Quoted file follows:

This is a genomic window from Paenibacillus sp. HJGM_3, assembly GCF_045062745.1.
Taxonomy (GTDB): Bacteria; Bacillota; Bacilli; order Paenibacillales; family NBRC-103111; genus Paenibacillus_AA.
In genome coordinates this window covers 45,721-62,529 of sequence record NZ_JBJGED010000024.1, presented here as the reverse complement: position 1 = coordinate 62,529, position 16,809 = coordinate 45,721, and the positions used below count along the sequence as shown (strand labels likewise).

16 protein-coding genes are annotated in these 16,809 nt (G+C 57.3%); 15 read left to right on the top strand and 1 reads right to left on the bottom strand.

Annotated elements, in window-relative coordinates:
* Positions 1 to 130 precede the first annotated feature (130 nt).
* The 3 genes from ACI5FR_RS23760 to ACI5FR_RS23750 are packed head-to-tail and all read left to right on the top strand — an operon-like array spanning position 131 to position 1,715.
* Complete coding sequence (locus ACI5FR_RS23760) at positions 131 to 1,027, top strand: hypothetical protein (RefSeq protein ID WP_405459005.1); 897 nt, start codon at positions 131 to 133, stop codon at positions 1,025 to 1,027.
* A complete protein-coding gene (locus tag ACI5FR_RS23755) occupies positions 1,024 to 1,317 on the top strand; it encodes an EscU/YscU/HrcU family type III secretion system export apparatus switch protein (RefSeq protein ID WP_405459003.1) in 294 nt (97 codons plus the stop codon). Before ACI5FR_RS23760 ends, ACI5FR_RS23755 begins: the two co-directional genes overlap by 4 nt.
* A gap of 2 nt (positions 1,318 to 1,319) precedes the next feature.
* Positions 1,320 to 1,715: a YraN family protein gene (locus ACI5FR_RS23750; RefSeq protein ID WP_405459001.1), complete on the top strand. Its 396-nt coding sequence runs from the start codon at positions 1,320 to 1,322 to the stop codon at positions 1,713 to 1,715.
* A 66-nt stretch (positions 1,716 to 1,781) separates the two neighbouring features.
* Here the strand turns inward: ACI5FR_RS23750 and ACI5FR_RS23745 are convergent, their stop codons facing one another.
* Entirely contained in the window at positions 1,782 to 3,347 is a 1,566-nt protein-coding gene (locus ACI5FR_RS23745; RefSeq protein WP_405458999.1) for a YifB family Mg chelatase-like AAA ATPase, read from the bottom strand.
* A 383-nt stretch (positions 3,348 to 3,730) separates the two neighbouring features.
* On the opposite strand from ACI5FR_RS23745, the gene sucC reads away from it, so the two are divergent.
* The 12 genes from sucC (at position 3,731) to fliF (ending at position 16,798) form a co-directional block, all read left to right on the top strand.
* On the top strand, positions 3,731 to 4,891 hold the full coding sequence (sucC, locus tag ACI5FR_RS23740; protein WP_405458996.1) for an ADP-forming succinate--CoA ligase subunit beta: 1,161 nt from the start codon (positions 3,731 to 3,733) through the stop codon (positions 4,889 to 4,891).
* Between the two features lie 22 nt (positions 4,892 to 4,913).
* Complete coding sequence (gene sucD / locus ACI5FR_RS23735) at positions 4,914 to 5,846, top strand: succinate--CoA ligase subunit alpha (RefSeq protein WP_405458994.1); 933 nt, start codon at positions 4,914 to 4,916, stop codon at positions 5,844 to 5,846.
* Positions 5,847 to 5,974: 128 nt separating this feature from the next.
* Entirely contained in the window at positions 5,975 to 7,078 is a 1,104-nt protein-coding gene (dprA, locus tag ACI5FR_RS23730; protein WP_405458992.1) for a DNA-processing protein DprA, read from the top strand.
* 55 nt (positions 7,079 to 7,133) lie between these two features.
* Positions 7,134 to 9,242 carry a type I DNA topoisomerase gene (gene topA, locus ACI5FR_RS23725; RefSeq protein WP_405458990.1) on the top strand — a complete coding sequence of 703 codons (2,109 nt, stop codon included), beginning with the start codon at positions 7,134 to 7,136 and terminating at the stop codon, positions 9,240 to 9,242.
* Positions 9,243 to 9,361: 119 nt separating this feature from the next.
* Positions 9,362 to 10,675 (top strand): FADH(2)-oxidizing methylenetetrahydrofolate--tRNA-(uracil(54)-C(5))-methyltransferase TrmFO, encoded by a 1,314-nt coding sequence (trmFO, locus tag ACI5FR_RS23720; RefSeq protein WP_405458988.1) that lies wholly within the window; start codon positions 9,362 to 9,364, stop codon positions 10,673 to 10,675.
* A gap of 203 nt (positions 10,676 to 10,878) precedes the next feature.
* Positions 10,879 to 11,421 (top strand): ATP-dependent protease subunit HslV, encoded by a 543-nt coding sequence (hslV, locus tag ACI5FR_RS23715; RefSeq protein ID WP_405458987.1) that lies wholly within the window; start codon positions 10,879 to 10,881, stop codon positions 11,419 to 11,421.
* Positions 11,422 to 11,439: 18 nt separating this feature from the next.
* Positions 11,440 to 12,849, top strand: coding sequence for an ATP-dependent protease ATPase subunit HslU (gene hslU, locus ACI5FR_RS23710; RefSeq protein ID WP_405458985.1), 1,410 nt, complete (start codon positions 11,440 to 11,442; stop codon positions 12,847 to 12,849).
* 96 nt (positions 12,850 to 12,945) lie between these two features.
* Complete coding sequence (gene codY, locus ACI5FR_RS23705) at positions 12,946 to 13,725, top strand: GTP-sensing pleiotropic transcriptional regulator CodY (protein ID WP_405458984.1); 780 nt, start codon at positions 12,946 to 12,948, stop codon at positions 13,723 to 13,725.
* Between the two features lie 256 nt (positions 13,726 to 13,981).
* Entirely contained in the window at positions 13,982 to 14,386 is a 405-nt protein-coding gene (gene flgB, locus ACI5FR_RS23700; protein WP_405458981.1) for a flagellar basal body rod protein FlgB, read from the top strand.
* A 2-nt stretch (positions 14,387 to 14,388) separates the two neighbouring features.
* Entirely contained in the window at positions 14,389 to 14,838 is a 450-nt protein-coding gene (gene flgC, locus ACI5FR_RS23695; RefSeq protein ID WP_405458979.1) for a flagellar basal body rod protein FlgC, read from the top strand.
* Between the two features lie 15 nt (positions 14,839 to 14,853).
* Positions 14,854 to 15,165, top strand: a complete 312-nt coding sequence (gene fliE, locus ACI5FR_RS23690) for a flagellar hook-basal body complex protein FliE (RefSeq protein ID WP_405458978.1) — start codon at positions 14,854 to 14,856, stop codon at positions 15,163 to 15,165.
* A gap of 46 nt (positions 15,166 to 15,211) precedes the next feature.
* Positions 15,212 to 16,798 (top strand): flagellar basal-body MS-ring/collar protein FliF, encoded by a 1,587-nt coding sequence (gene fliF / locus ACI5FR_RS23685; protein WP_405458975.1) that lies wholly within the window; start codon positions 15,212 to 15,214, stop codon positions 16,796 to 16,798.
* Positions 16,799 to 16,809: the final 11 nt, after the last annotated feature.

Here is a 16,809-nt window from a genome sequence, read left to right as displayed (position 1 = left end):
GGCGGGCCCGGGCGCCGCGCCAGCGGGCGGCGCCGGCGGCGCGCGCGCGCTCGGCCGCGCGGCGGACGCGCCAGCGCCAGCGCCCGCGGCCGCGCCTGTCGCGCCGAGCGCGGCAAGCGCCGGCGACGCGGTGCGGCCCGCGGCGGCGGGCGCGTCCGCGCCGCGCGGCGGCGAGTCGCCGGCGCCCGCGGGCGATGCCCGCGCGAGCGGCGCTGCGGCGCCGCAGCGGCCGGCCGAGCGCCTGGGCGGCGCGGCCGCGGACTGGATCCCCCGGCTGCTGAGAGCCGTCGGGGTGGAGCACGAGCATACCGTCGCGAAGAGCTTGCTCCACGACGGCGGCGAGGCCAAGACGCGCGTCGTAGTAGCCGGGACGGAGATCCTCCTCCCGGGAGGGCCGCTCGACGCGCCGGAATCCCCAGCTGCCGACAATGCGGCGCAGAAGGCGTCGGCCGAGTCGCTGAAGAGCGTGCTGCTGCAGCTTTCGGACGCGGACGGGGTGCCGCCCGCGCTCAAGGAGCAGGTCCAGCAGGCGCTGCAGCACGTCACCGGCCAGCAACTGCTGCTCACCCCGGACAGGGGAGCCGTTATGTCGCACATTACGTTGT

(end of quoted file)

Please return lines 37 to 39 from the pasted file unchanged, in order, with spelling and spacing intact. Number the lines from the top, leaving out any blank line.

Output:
* Between the two features lie 15 nt (positions 14,839 to 14,853).
* Positions 14,854 to 15,165, top strand: a complete 312-nt coding sequence (gene fliE, locus ACI5FR_RS23690) for a flagellar hook-basal body complex protein FliE (RefSeq protein ID WP_405458978.1) — start codon at positions 14,854 to 14,856, stop codon at positions 15,163 to 15,165.
* A gap of 46 nt (positions 15,166 to 15,211) precedes the next feature.